Lucy Curno Revive

My Octopus Teacher in our own backyard?

Kelp growing underwater

Have you heard about ‘My Octopus Teacher’, or have you been living under a rock?

If you haven’t – all is forgiven because in the world of ocean creatures that rock would be prime real estate.

In fact, it’s where the resident octopus (& female lead) actually lives. It’s also known as a den.

The game-changing ‘My Octopus Teacher’ documentary is set in South Africa and follows a free diver and film maker, Craig Foster, as he tells the tale of befriending an octopus – and spending an entire year visiting her every single day. By doing this, he discovers the incredible intelligence of the octopus’s species and forms an unparalleled bond with this beautiful underwater creature.

The other star of the show is the bountiful kelp forest that Craig swims through daily, and uses to pull himself down to the seabed, like nature’s conveniently placed rope. The same kelp forest that we in fact, have right here in Australia.

The Great Southern Reef, a massive series of reefs that extend around Australia’s Southern coast line, is home to many of the same ocean wildlife that’s featured in the documentary, alongside a lush expansive kelp forest – which are also some of the most productive ecosystems on the planet. And, to make them even more impressive, the kelp forests are home to many species which are not found anywhere else on the planet.

Check out the beauty of our own Great Southern Reef!

(Reminder: if you see a blue ringed octopus in our waters, don’t touch it!)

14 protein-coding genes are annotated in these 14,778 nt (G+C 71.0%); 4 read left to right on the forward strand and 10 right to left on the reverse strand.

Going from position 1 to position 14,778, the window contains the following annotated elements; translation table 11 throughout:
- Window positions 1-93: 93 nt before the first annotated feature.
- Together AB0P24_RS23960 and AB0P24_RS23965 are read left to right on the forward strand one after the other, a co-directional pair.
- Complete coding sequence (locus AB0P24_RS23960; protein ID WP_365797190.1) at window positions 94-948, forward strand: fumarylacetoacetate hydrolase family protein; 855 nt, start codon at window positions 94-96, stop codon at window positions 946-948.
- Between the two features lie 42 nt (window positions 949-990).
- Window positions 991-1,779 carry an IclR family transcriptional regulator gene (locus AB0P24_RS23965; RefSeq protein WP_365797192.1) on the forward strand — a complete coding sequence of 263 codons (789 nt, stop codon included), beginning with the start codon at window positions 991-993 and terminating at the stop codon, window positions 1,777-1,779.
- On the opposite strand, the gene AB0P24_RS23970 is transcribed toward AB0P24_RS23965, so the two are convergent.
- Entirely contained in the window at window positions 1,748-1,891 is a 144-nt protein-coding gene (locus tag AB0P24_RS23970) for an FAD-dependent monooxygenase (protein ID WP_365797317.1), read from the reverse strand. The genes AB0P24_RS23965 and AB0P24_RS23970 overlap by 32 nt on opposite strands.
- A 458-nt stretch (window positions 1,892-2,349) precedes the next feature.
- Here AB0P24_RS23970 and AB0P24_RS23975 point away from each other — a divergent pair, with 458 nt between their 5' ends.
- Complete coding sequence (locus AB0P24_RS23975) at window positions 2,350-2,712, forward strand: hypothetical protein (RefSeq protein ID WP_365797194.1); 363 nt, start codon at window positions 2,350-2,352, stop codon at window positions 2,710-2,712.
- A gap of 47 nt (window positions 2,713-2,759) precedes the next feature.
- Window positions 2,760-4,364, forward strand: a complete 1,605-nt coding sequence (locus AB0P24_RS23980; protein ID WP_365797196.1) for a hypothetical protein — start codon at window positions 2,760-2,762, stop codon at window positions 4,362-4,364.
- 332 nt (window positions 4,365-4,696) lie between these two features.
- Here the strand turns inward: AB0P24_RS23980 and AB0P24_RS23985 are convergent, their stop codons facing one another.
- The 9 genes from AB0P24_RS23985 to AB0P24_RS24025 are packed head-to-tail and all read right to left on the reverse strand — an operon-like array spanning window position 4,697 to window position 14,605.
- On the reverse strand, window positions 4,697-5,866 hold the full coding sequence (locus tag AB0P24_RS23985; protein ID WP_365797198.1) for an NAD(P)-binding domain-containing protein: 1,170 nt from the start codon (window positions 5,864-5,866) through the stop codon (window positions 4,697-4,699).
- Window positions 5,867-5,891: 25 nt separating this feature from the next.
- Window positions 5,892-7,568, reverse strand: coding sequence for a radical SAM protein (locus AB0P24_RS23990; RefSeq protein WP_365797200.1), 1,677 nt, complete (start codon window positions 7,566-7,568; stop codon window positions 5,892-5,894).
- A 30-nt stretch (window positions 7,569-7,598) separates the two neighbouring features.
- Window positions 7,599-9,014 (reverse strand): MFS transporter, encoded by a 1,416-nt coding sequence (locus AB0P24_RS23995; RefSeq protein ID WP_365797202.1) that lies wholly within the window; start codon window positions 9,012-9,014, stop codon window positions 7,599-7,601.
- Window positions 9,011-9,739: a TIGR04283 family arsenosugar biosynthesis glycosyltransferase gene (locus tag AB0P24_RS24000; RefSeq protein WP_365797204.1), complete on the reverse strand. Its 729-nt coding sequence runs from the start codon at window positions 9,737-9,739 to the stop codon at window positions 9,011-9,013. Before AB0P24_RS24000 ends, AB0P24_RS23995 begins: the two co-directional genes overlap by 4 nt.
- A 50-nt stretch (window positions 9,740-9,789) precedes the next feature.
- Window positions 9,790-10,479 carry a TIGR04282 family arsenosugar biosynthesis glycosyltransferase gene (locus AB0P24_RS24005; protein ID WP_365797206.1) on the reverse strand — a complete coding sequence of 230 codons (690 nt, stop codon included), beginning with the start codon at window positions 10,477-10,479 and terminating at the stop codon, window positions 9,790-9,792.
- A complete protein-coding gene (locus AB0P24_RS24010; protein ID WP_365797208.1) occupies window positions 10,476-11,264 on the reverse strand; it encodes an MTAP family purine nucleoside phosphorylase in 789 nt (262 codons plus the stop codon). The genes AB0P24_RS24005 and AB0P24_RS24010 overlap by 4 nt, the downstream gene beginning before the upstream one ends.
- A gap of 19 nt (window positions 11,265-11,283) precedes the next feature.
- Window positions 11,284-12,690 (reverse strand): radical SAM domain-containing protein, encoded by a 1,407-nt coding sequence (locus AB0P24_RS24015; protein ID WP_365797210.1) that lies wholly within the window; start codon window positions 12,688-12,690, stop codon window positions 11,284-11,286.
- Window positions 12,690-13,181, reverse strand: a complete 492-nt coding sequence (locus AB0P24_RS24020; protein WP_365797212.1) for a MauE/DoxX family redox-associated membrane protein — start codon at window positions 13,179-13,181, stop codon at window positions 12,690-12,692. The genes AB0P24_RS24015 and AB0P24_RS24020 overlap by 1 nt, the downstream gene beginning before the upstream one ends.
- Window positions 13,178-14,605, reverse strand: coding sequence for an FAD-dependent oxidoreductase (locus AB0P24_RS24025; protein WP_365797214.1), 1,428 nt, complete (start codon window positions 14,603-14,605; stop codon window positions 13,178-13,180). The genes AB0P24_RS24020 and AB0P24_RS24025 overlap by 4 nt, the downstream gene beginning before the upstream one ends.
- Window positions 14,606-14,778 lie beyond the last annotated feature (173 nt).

Who knew we had something so significant in our backyard? It turns out not many people know about The Great Southern Reef, but “great” is in the name for a reason.

Sadly, the reef is facing widespread loss of the forests due to our changing climate and warming waters (according to CSIRO). It’s also up against a rapidly growing battle between our natural marine habitat and plastic in the ocean.

We want to help, so we’ve created #SeaToSource which aims to tackle ocean litter before it even enters our waterways. At the moment, according to the Algalita Marine Research Foundation, plastic makes up 60-95% of the litter in creeks, rivers and oceans.

#SeaToSource focuses on 8 rivers which all flow towards the Great Southern Reef. It doesn’t just support beach clean ups, because our goal is to address the issue by eliminating ocean litter right back at the source – in our towns, cities, and homes. We would love to make beach clean ups a thing of the past.

Like Craig discovers in the documentary through his journey visiting his local reef daily and establishing a soul-felt connection with the octopus, it’s exciting to experience our relationship with the natural world.

“What she taught me is to feel that you are part of this place. Not a visitor. And that’s a huge difference.”

– Craig Foster

We feel the same and believe protecting the living planet starts with all of us. #SeaToSource starts with our individual relationships to waterways, and supports you and your community to find ways to protect the places you love, like your local creeks and rivers, as well as the Great Southern Reef by stopping litter before it becomes a problem.

Get involved with #SeaToSource, and be part of Australia’s journey back to healthy rivers & reefs.


Get Involved

We’re here to make it easy to take action for nature across Australia, and we would love your help. Check out the ways that you can get involved in tackling ocean litter through #SeaToSource.